Friday, March 22, 2013

A Few Good Terns

This photo was taken on the causeway that runs downstream from the Oahe Dam near Pierre, South Dakota. This location, in my opinion, is one of the region’s premier birding spots. Interesting birds can be seen during any season. The huge Lake Oahe attracts vagrants like Long-tailed Ducks and jaegers and, as can be seen in this picture, a host of more common species. The Missouri River in South Dakota hosts both eastern and western North American birds.

Five species of gulls and terns loafed on the causeway. The gull in the foreground is a Ring-billed. The large bird behind the gull is a Caspian Tern. The black terns scattered throughout the background are Black Terns. Most of the gray and white terns in this photograph are Common Terns. The two terns with back sides to their heads and white crowns are non-breeding Forster’s Terns. A sixth species, a Least Tern, occurred nearby.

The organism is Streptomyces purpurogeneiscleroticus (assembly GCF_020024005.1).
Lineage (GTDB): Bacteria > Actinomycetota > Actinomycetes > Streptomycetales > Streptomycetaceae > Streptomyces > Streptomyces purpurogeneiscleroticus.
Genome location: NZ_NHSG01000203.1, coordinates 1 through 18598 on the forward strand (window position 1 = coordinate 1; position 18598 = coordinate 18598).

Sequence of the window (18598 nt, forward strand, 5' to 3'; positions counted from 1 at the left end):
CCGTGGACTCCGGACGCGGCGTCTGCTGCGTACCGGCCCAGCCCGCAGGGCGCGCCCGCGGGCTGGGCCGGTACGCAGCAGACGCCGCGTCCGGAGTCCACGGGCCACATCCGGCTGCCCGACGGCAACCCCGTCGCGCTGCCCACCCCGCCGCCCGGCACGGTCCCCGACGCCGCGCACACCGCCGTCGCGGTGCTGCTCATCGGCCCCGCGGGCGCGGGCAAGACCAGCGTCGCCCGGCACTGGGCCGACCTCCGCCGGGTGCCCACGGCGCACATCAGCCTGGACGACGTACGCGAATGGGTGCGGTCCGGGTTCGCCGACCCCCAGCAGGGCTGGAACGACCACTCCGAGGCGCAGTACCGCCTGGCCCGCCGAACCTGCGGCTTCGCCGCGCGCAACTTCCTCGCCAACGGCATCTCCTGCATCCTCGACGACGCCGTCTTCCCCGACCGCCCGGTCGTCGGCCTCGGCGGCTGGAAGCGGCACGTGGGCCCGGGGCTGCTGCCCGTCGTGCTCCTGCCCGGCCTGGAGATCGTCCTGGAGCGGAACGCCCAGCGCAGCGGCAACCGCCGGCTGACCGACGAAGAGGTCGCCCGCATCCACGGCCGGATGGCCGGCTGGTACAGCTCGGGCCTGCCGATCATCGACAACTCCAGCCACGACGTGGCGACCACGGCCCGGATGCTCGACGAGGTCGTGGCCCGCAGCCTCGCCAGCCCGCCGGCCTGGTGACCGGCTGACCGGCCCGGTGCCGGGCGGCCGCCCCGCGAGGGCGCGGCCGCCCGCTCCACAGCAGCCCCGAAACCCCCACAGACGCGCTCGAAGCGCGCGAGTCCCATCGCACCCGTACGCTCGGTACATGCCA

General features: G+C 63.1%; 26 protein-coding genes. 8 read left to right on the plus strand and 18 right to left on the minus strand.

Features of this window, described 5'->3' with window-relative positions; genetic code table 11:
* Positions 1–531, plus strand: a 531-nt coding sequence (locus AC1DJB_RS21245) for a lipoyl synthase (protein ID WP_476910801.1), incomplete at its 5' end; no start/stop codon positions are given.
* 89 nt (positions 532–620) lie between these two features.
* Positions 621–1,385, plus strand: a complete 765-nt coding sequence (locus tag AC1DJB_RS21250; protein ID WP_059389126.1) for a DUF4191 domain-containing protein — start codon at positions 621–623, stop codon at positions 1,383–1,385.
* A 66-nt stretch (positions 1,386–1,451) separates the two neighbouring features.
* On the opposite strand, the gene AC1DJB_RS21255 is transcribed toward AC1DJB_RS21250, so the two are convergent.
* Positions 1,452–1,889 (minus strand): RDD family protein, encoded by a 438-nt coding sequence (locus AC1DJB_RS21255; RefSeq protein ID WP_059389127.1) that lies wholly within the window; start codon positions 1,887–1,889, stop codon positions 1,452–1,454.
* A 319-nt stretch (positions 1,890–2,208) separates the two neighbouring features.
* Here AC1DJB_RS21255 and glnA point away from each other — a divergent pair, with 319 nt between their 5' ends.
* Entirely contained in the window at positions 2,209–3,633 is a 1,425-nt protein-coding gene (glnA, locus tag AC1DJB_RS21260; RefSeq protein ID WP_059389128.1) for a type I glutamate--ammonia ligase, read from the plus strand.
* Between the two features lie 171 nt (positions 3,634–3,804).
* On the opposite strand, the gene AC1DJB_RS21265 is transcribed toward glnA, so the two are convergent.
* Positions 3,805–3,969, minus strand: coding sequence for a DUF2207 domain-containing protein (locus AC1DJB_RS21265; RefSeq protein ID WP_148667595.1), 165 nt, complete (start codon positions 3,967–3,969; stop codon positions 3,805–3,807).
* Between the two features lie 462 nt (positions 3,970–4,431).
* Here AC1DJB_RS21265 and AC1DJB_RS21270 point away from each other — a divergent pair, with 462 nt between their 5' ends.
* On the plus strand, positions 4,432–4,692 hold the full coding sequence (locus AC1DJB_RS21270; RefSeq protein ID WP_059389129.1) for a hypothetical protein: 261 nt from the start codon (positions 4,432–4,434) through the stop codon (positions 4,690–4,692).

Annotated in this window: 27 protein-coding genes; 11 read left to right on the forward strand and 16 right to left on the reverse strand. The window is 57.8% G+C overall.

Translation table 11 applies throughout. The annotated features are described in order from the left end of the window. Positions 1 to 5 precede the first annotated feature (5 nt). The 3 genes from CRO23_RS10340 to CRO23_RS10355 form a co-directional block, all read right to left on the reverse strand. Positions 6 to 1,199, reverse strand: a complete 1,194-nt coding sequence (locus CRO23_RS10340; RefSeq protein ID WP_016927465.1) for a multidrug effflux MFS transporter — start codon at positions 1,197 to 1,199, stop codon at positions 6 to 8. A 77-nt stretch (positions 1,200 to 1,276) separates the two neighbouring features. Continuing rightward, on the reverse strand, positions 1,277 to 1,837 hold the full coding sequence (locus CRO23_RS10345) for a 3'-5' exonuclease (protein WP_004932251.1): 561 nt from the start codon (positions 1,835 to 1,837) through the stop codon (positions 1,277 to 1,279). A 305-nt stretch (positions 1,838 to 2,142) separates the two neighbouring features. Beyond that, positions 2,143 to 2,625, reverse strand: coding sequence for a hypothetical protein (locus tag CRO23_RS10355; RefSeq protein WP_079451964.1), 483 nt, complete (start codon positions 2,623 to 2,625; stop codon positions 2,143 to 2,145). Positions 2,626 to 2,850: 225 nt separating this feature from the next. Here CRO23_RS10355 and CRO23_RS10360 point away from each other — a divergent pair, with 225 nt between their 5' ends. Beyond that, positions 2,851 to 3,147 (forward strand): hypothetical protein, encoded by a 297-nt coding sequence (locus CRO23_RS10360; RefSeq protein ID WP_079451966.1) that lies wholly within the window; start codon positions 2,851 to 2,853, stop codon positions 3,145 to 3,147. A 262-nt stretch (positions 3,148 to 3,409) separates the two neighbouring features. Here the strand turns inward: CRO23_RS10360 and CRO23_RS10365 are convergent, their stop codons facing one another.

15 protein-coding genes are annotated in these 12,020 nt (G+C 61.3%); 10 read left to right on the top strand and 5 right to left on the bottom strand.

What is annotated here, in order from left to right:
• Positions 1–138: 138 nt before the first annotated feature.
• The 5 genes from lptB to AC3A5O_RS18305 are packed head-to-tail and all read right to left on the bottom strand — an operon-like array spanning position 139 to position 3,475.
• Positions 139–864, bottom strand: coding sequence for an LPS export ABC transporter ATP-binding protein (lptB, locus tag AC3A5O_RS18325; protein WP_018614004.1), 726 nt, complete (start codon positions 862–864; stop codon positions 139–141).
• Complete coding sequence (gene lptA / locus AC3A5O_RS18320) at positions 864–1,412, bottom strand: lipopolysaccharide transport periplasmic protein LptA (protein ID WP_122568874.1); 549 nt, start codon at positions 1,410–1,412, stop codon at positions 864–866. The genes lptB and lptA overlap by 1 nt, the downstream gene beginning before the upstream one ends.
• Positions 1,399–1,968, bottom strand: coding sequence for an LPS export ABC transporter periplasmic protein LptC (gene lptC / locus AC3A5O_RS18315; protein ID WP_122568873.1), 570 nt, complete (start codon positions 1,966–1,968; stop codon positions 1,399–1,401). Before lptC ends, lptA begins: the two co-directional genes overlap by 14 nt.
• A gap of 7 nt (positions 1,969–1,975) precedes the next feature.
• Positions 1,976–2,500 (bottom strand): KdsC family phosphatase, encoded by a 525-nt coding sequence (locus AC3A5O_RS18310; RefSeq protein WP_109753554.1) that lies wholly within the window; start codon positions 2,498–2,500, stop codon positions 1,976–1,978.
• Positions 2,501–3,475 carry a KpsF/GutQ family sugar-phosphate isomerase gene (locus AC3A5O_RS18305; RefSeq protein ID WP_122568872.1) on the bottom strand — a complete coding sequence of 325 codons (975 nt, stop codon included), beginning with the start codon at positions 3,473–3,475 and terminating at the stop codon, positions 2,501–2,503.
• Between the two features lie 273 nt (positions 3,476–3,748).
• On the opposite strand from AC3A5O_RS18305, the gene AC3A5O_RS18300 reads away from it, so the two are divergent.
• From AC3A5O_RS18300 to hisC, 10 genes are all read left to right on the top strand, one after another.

Although Forster’s Terns are more common than Common Terns in Minnesota, Common Terns are the most widespread North American tern. Note the Common Terns’ orange-red bills and grayish underparts. It is hard to see here, unlike in Forster’s Tern, the tails are usually shorter than the wingtips. All of these field marks can be subtile. I suspect the bird directly to the right and slightly behind the Caspian Tern is a breeding-plumaged Forster’s Tern. It is brighter white underneath and appears of have a more yellowish bill.

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